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The gold (and copper, silver, iron, and turquoise) deposits did not bear out promoters' claims and investors' hopes, so after a few years Orogrande slipped hack into being the railroad town it was originally. ..."
Jarilla Junction, once a station on the El Paso and Northeastern Railroad, was renamed Orogrande when a gold nugget the size of a man's finger was discovered in 1905. Prospecting had started as early as 1879 in the Jarilla Mountains but the 1905 discovery started a gold rush and gave birth to the town of Orogrande. For several years thereafter, the town was the hub of intense mining activity and the population grew to several thousand people. A fifty-five mile long water pipe was laid from the Sacramento River to the townsite. Almost overnight, a hundred homes were built to house only a fraction of the influx of people. Some were forced to live in hastily erected shacks and tents. As happened so many times before, there was less gold than had been anticipated and mining activity began to wane. Today Orogrande is reduced to a post office, a few businesses and about fifteen families.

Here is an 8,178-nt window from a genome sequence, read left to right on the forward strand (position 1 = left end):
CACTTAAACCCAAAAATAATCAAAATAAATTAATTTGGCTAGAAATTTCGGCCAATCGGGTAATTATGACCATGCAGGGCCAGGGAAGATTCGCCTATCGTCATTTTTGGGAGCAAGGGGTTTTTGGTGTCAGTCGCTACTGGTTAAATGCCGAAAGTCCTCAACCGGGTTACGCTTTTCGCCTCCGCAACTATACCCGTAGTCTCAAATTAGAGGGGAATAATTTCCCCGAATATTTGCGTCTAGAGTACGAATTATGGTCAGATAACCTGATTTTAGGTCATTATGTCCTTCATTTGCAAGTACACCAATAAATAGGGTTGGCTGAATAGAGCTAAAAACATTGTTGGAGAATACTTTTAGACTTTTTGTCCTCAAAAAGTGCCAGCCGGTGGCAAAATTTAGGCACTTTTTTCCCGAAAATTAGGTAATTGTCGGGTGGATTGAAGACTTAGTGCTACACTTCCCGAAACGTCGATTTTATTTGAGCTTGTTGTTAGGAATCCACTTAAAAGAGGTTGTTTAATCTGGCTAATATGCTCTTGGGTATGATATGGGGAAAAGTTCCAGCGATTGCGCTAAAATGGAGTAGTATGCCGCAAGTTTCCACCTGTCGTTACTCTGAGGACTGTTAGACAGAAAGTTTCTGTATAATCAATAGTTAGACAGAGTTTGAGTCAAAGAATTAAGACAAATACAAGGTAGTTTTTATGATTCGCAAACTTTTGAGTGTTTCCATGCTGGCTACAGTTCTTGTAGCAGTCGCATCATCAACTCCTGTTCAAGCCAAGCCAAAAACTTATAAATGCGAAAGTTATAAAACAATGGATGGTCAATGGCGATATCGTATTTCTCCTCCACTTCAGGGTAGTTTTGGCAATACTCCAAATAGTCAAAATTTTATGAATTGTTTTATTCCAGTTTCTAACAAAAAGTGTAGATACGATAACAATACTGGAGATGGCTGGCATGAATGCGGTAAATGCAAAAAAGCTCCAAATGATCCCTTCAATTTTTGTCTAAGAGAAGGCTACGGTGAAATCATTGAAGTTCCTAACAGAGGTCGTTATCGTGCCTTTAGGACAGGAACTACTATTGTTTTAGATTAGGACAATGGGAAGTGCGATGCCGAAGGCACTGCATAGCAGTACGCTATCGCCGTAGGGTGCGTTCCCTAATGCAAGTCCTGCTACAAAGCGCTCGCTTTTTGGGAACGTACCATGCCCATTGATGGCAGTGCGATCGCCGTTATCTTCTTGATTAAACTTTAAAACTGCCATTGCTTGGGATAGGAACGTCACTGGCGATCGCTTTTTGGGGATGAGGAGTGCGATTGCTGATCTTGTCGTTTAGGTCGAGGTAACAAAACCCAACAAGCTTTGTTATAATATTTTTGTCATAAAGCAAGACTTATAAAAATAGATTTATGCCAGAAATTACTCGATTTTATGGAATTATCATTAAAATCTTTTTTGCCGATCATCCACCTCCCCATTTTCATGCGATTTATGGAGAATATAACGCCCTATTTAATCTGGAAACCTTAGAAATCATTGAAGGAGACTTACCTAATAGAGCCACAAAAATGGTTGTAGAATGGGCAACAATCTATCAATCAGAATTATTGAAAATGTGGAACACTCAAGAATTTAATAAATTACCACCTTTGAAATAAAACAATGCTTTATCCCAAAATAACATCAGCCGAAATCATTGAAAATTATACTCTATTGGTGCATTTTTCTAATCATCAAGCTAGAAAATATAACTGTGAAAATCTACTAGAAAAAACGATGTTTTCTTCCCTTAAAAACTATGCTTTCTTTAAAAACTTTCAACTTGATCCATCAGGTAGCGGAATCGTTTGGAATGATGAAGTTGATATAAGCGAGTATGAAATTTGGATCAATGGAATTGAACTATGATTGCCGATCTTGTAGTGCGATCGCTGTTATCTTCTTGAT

Courtesy Henry Chenoweth.
Orogrande is 34 miles south of Alamogordo on US 54. The old school is about 100 yards off the highway at the north end of town. The road into the Jarilla Mountains is rough. Also, use caution when exploring the mining district.
Orogrande is 36 miles south of Alamogordo and 49 miles northeast of El Paso, Texas, on U.S. 54.